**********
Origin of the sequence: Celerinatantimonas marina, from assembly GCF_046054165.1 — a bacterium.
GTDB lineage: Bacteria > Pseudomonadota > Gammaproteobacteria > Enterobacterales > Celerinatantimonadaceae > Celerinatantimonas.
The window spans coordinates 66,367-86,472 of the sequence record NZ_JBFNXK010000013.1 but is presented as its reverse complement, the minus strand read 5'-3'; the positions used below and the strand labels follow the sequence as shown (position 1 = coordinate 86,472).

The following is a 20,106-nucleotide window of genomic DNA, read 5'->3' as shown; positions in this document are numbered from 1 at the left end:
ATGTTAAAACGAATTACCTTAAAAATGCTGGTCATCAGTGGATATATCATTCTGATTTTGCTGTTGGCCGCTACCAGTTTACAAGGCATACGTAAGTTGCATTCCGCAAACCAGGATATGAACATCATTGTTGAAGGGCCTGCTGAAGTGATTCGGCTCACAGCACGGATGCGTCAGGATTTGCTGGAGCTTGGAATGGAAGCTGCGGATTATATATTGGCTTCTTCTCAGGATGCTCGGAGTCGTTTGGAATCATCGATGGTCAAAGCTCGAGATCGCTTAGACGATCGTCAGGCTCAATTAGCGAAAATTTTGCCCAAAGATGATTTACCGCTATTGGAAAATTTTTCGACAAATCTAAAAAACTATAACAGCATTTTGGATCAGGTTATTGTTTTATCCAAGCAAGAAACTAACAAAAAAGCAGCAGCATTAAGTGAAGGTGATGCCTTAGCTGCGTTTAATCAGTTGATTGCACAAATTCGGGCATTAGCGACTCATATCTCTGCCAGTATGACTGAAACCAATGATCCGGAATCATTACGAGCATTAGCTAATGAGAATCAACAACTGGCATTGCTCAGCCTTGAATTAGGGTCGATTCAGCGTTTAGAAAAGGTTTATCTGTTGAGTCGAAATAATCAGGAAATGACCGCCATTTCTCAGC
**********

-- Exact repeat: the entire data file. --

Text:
Origin of the sequence: Celerinatantimonas marina, from assembly GCF_046054165.1 — a bacterium.
GTDB lineage: Bacteria > Pseudomonadota > Gammaproteobacteria > Enterobacterales > Celerinatantimonadaceae > Celerinatantimonas.
The window spans coordinates 66,367-86,472 of the sequence record NZ_JBFNXK010000013.1 but is presented as its reverse complement, the minus strand read 5'-3'; the positions used below and the strand labels follow the sequence as shown (position 1 = coordinate 86,472).

The following is a 20,106-nucleotide window of genomic DNA, read 5'->3' as shown; positions in this document are numbered from 1 at the left end:
ATGTTAAAACGAATTACCTTAAAAATGCTGGTCATCAGTGGATATATCATTCTGATTTTGCTGTTGGCCGCTACCAGTTTACAAGGCATACGTAAGTTGCATTCCGCAAACCAGGATATGAACATCATTGTTGAAGGGCCTGCTGAAGTGATTCGGCTCACAGCACGGATGCGTCAGGATTTGCTGGAGCTTGGAATGGAAGCTGCGGATTATATATTGGCTTCTTCTCAGGATGCTCGGAGTCGTTTGGAATCATCGATGGTCAAAGCTCGAGATCGCTTAGACGATCGTCAGGCTCAATTAGCGAAAATTTTGCCCAAAGATGATTTACCGCTATTGGAAAATTTTTCGACAAATCTAAAAAACTATAACAGCATTTTGGATCAGGTTATTGTTTTATCCAAGCAAGAAACTAACAAAAAAGCAGCAGCATTAAGTGAAGGTGATGCCTTAGCTGCGTTTAATCAGTTGATTGCACAAATTCGGGCATTAGCGACTCATATCTCTGCCAGTATGACTGAAACCAATGATCCGGAATCATTACGAGCATTAGCTAATGAGAATCAACAACTGGCATTGCTCAGCCTTGAATTAGGGTCGATTCAGCGTTTAGAAAAGGTTTATCTGTTGAGTCGAAATAATCAGGAAATGACCGCCATTTCTCAGC